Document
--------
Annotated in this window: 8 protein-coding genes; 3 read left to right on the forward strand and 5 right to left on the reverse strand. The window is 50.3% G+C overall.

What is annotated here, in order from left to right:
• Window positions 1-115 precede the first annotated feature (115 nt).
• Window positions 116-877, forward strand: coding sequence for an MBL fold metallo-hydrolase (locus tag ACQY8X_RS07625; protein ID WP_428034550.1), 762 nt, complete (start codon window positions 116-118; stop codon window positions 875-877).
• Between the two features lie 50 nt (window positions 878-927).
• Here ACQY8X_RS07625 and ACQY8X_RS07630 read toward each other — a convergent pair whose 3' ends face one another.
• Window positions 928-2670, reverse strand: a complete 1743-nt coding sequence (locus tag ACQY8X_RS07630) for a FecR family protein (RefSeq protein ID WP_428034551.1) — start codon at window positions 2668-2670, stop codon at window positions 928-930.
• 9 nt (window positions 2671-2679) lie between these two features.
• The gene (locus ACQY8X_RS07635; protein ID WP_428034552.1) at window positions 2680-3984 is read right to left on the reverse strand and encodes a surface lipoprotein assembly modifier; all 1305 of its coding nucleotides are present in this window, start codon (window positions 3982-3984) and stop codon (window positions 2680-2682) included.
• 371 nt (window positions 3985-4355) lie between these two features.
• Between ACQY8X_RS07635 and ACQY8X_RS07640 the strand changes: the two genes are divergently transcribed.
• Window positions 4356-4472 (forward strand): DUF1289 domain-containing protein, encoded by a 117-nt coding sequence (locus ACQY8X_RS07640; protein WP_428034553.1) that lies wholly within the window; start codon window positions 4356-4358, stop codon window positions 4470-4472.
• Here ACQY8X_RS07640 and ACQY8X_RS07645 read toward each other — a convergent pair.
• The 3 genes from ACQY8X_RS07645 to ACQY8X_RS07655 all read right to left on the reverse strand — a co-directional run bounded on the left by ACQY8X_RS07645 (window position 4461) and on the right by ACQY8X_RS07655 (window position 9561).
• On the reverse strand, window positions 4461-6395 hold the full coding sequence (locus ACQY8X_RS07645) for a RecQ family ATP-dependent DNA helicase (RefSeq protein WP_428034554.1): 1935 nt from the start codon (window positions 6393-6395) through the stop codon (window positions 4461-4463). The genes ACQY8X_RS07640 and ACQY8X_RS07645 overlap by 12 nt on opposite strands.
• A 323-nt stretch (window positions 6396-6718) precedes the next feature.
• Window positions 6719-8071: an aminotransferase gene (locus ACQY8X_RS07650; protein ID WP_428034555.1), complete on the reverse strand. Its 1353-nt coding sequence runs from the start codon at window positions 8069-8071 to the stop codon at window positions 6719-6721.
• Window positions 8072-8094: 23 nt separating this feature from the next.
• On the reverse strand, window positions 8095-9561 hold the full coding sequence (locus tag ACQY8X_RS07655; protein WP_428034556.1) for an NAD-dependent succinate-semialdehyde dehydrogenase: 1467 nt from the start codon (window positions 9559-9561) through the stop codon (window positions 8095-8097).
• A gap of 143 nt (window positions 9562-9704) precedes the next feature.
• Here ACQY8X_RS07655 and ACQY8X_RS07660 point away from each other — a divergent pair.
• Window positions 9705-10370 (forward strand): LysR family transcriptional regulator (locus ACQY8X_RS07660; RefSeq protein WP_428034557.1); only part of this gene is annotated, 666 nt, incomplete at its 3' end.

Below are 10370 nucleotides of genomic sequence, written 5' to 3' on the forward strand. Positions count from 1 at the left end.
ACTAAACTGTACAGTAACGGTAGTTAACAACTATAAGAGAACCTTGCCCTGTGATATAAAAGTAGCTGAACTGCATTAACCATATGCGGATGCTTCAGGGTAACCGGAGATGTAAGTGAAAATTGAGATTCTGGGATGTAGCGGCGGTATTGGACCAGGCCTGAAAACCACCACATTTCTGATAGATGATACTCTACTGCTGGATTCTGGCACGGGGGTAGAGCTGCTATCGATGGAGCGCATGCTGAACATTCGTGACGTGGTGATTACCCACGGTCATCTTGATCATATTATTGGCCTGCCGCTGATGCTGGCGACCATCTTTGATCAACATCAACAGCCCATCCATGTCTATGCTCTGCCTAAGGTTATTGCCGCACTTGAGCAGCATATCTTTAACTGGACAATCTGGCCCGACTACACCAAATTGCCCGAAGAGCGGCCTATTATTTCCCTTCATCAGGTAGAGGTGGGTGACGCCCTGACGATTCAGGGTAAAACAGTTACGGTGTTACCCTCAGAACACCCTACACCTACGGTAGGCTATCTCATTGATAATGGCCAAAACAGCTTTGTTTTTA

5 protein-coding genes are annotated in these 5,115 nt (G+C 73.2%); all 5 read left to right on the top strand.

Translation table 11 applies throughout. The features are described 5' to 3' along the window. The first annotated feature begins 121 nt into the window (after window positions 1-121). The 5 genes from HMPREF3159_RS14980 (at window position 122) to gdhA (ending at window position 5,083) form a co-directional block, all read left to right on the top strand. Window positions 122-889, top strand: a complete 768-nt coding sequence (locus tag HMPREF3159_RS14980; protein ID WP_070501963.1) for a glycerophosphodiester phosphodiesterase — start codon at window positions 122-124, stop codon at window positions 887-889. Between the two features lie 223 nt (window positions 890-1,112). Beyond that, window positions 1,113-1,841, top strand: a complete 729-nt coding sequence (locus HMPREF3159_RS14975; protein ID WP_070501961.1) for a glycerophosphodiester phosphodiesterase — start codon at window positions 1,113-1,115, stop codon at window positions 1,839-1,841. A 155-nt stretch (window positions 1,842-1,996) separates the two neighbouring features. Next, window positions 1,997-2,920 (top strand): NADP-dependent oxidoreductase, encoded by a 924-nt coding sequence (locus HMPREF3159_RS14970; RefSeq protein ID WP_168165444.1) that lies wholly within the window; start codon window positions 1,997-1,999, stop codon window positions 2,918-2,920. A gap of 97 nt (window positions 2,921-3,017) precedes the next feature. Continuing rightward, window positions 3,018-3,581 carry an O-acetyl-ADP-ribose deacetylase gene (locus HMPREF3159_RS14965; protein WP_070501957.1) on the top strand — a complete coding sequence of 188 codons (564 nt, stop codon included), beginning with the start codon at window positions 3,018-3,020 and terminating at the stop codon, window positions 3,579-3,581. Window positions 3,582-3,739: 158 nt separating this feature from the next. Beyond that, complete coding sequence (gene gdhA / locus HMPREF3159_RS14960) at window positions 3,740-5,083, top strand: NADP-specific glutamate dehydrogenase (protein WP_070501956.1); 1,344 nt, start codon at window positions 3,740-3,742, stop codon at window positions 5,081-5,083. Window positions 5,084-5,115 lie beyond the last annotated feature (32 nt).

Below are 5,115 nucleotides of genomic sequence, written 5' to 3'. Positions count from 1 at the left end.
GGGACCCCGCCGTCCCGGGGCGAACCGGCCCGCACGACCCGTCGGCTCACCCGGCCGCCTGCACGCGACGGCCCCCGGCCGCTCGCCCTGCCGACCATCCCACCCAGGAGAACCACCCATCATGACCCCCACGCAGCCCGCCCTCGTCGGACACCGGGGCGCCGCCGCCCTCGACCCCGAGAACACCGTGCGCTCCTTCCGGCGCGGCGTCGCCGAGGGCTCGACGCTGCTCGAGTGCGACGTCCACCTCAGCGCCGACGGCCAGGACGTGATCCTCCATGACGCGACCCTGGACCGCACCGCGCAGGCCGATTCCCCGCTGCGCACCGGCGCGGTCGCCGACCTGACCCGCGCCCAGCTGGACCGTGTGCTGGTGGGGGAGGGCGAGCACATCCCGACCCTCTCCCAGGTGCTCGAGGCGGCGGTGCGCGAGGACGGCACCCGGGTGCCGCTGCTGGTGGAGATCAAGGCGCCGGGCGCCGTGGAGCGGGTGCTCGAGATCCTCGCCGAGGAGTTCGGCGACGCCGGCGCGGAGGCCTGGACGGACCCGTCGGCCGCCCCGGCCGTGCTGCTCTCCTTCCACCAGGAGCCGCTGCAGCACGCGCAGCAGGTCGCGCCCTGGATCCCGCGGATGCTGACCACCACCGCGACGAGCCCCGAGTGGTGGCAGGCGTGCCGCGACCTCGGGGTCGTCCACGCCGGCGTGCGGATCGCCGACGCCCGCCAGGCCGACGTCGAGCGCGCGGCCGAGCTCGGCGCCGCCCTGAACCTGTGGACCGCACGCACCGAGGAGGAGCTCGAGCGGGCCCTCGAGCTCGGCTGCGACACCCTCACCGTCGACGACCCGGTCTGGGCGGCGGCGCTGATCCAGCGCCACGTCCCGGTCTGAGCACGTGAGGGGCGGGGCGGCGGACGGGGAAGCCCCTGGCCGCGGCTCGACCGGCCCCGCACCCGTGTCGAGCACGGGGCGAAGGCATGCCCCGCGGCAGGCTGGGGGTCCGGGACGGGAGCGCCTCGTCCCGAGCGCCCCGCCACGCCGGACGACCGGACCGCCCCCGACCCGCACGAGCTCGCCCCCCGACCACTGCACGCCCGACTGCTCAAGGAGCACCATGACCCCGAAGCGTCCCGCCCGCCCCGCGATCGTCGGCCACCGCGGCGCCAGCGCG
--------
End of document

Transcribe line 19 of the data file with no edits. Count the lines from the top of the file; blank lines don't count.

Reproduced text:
• On the reverse strand, window positions 8095-9561 hold the full coding sequence (locus tag ACQY8X_RS07655; protein WP_428034556.1) for an NAD-dependent succinate-semialdehyde dehydrogenase: 1467 nt from the start codon (window positions 9559-9561) through the stop codon (window positions 8095-8097).